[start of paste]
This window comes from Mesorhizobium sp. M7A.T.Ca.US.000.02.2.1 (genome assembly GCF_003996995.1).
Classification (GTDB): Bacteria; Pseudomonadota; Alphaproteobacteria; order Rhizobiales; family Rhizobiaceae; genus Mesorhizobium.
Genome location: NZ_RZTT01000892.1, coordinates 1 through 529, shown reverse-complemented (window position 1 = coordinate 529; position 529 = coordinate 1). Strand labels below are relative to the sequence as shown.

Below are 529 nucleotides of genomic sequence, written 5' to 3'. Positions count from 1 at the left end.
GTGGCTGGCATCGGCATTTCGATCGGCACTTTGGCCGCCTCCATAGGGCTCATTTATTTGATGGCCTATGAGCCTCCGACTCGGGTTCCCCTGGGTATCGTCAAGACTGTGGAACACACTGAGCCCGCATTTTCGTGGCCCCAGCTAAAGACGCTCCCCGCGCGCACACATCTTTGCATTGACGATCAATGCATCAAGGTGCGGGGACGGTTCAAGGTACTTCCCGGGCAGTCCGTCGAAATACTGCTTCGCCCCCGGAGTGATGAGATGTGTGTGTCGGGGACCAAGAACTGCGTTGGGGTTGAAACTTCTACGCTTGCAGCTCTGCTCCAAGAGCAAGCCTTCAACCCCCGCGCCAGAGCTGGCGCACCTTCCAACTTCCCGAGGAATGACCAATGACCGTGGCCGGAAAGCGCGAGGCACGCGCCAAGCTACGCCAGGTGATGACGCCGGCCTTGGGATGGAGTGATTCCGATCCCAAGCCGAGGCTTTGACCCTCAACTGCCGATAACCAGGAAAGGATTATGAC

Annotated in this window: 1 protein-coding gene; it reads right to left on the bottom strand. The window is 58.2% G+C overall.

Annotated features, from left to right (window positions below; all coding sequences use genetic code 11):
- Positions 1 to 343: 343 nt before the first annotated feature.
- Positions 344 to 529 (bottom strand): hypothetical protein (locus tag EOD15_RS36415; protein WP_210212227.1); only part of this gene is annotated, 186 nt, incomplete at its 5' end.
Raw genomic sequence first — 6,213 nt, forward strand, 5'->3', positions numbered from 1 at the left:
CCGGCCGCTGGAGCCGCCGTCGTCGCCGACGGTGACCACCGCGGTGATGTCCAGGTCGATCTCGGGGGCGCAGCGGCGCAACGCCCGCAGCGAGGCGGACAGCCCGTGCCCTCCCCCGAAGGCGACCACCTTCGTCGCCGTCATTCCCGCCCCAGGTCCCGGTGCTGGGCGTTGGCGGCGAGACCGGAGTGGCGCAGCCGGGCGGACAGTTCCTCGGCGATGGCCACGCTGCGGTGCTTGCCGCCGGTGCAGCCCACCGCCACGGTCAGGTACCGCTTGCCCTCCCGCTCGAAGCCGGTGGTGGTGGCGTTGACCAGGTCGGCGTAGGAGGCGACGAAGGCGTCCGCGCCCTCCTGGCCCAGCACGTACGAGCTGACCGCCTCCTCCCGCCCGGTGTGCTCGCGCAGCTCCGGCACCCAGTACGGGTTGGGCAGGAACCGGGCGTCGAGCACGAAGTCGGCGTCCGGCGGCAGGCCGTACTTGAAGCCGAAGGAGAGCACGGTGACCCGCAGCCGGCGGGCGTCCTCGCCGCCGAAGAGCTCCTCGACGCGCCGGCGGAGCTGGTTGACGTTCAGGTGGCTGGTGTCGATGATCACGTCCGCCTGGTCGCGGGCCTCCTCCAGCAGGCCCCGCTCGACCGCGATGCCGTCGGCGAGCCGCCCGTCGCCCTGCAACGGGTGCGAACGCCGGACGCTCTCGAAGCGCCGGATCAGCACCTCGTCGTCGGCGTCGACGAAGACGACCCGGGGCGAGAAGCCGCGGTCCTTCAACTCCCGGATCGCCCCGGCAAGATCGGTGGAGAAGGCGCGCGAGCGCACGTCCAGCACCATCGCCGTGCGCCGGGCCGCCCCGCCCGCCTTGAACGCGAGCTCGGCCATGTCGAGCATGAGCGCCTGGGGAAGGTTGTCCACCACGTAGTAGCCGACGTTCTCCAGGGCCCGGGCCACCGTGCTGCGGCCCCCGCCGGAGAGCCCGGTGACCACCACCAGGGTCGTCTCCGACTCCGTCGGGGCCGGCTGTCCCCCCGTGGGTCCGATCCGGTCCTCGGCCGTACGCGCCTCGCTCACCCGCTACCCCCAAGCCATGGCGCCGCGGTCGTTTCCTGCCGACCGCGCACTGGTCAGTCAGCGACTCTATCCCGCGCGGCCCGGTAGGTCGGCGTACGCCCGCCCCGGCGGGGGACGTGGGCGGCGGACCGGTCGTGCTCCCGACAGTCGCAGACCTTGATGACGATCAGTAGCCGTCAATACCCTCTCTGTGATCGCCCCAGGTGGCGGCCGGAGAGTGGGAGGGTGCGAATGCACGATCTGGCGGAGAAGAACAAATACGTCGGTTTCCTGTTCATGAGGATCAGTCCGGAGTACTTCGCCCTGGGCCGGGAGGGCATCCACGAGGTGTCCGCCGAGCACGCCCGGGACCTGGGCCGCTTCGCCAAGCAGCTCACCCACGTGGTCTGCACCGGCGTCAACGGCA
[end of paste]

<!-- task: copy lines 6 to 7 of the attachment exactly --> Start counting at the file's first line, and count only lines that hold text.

Annotated in this window: 1 protein-coding gene; it reads right to left on the bottom strand. The window is 58.2% G+C overall.

Annotated features, from left to right (window positions below; all coding sequences use genetic code 11):